The Masquerade, Atlanta, GA • October 13, 2000
Cock rock is alive and well, and living proof is in the pants of an awe-inspiring progressive rock import called Electrasy. This six-piece ensemble is an adrenaline-pumping synthesis of big European pop hum and unhinged bravado. Lead singer Ali McKinell worked the wall of tizzied girls against the stage into a blatant frenzy with vocal surge that sparked and burned, soothed and seduced. Ali’s vocals are well-rounded and come with a certain amount of sweetness, showcased brilliantly on a number called “Foot Soldierz,” which puts you in the mind of a last kiss at the end of summer camp love; heartwrenching, but necessary. But to his favor, he also has the ability to vocally soar with a cruelty that is completely unapologetic and as relentless as Jeff Buckley gone willingly mad or Sid Vicious suddenly sober.
Electrasy knows what they’re up against and failed to miss a step in keeping the crowd’s attention. Generally, when a band opens for a headliner with such a tremendous amount of fan support as Fuel, it’s a bitter, ugly fight against a sea of blank, angry faces who want you to shut the fuck up, break your gear down, and get off the stage; They don’t know the words to the songs, and it’s simply an exercise in time-torturous foreplay. Electrasy didn’t seem to suffer from this syndrome and didn’t neglect to give the crowd something they could join in on. A blast-away rendition of the classic Zeppelin tune “Dazed And Confused” set a wave of free love rushing through the room like a tornado picking up everything in its path.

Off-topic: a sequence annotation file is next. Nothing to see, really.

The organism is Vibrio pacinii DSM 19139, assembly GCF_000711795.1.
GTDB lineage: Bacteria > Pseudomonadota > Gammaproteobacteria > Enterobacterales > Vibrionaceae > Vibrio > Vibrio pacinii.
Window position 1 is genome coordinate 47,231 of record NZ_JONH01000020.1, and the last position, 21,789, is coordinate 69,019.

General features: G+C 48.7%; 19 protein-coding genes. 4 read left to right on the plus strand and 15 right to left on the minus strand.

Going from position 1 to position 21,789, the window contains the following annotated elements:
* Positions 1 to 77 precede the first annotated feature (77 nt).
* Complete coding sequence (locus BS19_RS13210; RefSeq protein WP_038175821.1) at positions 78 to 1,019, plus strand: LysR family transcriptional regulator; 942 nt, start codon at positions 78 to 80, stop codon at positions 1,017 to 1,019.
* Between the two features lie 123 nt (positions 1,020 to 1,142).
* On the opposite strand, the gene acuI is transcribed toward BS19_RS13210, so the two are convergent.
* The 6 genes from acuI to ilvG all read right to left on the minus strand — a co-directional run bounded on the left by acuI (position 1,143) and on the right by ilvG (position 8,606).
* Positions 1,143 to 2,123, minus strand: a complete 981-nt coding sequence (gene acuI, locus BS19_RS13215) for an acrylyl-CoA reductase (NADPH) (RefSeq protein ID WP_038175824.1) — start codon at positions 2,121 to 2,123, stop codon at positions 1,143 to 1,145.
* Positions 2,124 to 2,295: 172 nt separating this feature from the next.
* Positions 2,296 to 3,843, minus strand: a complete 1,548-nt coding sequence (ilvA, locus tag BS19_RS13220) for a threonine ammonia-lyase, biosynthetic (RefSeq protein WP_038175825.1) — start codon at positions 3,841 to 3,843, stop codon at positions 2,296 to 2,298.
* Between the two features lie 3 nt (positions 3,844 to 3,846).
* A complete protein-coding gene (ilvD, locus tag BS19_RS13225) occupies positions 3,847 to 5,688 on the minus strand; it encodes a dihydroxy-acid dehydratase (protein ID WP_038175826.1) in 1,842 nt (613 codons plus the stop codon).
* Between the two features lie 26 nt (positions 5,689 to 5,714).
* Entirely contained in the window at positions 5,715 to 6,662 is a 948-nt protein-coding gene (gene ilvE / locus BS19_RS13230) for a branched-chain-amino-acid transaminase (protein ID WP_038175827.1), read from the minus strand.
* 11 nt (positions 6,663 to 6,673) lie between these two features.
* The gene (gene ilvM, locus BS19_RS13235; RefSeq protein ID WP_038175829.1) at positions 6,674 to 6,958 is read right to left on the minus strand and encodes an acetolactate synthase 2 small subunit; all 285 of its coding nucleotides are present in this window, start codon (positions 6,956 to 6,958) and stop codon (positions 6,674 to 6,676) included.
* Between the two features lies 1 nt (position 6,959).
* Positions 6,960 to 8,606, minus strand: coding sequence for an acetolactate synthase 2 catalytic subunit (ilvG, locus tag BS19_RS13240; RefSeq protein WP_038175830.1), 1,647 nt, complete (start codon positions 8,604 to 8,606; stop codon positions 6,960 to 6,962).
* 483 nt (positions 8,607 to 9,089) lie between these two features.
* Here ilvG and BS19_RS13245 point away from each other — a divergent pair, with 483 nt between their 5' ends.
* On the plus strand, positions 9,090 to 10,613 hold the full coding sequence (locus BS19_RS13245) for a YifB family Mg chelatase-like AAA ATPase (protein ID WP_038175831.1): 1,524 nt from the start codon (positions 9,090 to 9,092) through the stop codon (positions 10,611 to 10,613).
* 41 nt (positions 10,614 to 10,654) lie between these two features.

Electrasy has big-venue sound and hasn’t neglected the notion that to achieve as such, you need a big-band line up. Guitarists Nigel Nisbet and Steve Atkins provide a remarkable balance of strong leads, slamming riffs, and are the perfect rock/punk/pop accomplices. Keyboardist Jim Hayden grants the same amount of considerable fever with a just-right melodic overture that is so sorely forgotten in this day and age of the three-man bands. Deep and groovy bass lines from bassist Alex Meadows coupled with the hard hitting (pardon the pun) of drummer Paul Pridmore to make the entire collective of Electrasy a stick of the hottest audio dynamite that could easily ignite at the mere suggestion of a match.
Electrasy’s material is flawlessly hook-laden, melodically driven, and deeply rooted in the idea or real rock n’ roll. This and their live show could easily set them apart from the pack of the current sludge that’s being spun. Given time and enough radio airplay, these will be the songs you’re humming, the ones you search for on the radio, and the same ones that make you dish out the 18 bucks for the CD. Time and money well spent, indeed.